Neil Canavan

July 10, 2013

KUALA LUMPUR, Malaysia — A disturbing number of men with legal access to antiretroviral medications are selling their prescriptions on the black market, according to new research.

These diverted medications mean an increase in the ongoing risk for HIV transmission and treatment failure because of resistance to therapy in those who become infected.

"We started receiving law enforcement reports about drug diversions around 5 years ago from major cities in the United States," said Steven Kurtz, PhD, from the Center for Applied Research on Substance Use and Health Disparities in Coral Gables, Florida. "It quickly became clear that street markets had developed for antiretroviral medications."

A previous study looking at this problem in impoverished men found a diversion rate as high as 20%. What Dr. Kurtz and his team set out to establish in their investigation was the extent of diversion practices in men who have sex with men.

Dr. Kurtz presented the research here at the 7th International AIDS Society Conference on HIV Pathogenesis, Treatment and Prevention.

The teams used the Researched Abuse, Diversion and Addiction-Related Surveillance (RADARS) drug database to establish the prevalence of diversion. The system collects information from 300 law enforcement jurisdictions in the United States on sources of diversion such as undercover street purchases, arrests for distribution, and hospital and pharmacy theft.

It quickly became clear that street markets had developed for antiretroviral medications.

The RADARS data showed that 1518 cases of diversion had been investigated in 7 geographically diverse jurisdictions over 39 calendar quarters.

Dr. Kurtz and his team used this information to develop a survey about medical care, treatment, and adherence and diversion. It was completed by 515 men.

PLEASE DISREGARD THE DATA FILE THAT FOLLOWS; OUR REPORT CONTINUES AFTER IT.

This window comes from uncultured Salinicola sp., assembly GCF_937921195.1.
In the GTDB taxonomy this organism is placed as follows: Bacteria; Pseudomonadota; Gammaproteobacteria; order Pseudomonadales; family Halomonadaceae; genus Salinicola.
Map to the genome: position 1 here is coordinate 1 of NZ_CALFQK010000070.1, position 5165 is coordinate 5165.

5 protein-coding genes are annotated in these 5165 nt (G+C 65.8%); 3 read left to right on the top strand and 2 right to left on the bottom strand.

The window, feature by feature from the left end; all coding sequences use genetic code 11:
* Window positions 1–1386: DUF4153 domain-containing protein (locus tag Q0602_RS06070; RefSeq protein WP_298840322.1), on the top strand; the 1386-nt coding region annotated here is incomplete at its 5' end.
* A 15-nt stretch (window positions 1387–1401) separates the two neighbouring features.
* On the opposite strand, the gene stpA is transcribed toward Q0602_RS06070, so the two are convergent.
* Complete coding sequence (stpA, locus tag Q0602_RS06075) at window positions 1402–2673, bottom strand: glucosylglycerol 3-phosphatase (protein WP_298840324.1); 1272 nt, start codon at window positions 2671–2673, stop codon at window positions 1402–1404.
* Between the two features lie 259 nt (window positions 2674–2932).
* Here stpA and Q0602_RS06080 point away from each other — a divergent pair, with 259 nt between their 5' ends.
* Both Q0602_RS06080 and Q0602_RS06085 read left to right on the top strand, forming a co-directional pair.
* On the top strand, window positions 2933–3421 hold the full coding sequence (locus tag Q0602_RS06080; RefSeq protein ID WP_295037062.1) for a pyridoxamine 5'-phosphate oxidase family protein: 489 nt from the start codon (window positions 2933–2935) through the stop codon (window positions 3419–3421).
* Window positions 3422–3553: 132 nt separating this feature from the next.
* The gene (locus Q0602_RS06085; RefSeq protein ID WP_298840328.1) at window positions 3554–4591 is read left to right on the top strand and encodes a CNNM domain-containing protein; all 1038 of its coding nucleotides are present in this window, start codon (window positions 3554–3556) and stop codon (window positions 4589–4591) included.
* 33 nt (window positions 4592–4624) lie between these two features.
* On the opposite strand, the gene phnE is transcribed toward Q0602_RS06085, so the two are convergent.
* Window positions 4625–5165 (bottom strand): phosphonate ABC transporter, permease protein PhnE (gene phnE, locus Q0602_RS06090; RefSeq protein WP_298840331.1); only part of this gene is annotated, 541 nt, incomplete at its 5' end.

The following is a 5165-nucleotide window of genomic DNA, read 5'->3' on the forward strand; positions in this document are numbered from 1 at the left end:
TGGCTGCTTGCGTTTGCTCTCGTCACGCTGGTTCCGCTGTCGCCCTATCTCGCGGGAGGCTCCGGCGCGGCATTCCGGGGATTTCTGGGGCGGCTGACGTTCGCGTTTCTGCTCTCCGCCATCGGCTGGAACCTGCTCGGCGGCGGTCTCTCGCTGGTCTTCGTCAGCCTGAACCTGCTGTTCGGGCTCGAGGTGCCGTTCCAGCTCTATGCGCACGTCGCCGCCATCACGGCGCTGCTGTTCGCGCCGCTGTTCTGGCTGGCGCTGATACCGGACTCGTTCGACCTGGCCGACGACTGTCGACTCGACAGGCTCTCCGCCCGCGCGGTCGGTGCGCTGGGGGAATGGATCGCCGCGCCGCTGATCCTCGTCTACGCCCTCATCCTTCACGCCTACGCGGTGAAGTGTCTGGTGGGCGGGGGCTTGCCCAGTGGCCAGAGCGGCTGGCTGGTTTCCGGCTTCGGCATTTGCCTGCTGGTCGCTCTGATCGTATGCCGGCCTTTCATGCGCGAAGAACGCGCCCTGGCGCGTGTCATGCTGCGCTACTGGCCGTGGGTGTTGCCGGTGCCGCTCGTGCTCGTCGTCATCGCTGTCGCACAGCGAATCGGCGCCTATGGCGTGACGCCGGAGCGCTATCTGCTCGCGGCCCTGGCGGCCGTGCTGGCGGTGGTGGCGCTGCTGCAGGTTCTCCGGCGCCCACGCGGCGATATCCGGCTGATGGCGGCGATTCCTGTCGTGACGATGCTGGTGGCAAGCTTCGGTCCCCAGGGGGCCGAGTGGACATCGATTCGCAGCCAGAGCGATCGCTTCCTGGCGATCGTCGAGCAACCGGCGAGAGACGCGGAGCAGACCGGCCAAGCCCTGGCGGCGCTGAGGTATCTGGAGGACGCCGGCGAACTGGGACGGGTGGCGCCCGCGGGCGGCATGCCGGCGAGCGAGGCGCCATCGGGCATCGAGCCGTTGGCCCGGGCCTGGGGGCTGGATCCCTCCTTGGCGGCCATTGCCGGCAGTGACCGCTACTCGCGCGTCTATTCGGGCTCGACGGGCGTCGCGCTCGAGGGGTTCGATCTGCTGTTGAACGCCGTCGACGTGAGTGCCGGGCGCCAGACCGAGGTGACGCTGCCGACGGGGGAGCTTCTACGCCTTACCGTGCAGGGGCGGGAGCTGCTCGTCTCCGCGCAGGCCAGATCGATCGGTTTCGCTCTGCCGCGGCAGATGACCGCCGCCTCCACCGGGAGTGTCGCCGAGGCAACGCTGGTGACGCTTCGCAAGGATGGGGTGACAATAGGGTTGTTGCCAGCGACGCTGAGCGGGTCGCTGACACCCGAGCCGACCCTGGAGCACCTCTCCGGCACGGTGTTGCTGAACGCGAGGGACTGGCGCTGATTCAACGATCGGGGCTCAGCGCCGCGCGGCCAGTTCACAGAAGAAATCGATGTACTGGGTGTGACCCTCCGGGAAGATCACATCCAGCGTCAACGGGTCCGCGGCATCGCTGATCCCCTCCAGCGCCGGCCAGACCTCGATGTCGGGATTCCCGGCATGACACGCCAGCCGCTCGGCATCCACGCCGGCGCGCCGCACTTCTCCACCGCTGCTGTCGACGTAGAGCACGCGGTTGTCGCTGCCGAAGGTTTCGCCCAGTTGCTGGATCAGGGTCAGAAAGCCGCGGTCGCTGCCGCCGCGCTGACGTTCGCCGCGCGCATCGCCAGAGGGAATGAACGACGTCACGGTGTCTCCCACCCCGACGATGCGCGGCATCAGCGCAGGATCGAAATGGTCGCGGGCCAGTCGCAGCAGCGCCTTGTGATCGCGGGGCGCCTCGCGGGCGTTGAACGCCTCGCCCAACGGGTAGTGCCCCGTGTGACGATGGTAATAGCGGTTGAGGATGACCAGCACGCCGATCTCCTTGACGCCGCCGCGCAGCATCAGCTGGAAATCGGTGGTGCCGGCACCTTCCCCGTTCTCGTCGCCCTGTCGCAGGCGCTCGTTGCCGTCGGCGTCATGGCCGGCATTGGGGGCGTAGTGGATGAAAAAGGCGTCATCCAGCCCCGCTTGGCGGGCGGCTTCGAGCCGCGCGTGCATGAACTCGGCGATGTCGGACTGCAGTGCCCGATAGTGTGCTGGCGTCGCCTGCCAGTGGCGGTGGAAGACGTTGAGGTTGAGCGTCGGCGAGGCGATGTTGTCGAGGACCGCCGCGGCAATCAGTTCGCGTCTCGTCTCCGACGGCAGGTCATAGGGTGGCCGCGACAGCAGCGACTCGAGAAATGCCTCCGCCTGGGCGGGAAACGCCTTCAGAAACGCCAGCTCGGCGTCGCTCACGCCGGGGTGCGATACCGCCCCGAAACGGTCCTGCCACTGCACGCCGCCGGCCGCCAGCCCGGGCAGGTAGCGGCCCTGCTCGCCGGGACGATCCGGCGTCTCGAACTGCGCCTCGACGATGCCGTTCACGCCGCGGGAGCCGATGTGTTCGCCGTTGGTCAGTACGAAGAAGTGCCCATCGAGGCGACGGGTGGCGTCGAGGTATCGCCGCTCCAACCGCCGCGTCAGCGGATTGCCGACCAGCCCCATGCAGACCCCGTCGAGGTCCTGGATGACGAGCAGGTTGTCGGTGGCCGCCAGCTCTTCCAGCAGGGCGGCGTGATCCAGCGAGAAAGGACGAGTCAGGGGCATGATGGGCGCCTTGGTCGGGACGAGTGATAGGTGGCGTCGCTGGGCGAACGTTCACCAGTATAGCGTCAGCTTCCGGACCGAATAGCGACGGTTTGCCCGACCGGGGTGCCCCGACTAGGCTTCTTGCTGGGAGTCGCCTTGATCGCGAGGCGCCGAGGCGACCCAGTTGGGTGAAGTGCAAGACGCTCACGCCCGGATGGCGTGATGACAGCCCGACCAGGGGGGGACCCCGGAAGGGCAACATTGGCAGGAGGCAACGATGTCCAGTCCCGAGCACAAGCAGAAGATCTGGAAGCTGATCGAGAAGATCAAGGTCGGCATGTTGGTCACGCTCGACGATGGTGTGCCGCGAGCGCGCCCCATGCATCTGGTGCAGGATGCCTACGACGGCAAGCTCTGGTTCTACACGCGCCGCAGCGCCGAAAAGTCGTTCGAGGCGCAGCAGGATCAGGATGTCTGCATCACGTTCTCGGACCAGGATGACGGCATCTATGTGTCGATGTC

Of the 46.4% of respondents who were infected with HIV, 91.6% were receiving medical care. Nearly 80% of these men were prescribed much-needed antiretrovirals, yet 27.5% reported selling or trading their medications at some point, and 19.0% reported doing so in the previous year.

The respondents reported diverting their medications to share or trade with friends, to acquire money or illicit drugs, or to get rid of unused medications. Not surprisingly, antiretroviral diverters were more likely to be dependent on substances than nondiverters (74.5% vs 58.7%; P = .046), and more diverters reported recently trading sex for money or drugs (60.8% vs 32.6%).

Who is buying these drugs?

The demand for antiretrovirals increased with their recent approval for pre-exposure prophylaxis.

Party Packs Called MTV

"We've known from the literature and anecdotally that tenofovir, specifically, has been used for pre-exposure prophylaxis since at least 2009," Dr. Kurtz explained. It was even being distributed in clubs in Miami and other cities as a party pack called MTV, which consists of methamphetamine, emtricitabine plus tenofovir (Truvada), and sildenafil (Viagra). "That was a strong signal about what was going on."

"Frankly, we don't know who the purchasers are. Pill brokers are likely a big part of it, going in the back door of pharmacies, and recirculation. We need studies now to look at the demand side," he said.

"There's been a big black market in South Florida for many years," said Michael Weinstein, president of the AIDS Healthcare Foundation. "First off, Miami is the capital of Latin America. If the drugs are not available back home, you go to Miami. However, that's changed over time as treatment has become more common in poorer countries, so the incentive is now somewhat less."

Another market is individuals who are undocumented, explained Weinstein. "Usually, if you need to reduce the expense of your medications, you go to a government-sponsored clinic, but that requires providing some kind of information about yourself. Even though places like the Ryan White Program do cover undocumented patients, there are many who fear engagement with a government-run or any other type of formal facility."

Weinstein said that Gilead, the maker of Truvada, is somewhat complicit in the creation of the black market by aggressively promoting a product that, he believes, should not have been approved as a preventive measure in the first place.

"The whole premise of pre-exposure prophylaxis is dangerous and unwarranted based on study results. In the real world, pre-exposure prophylaxis relies on adherence, which in my opinion cannot be accomplished. People who already have the virus are often noncompliant. What you're going to wind up with is more infections and more resistance."

Dr. Kurtz and Mr. Weinstein have disclosed no relevant financial relationships.

The 7th International AIDS Society (IAS) Conference on HIV Pathogenesis, Treatment and Prevention: Abstract MOPE133. Presented July 1, 2013.


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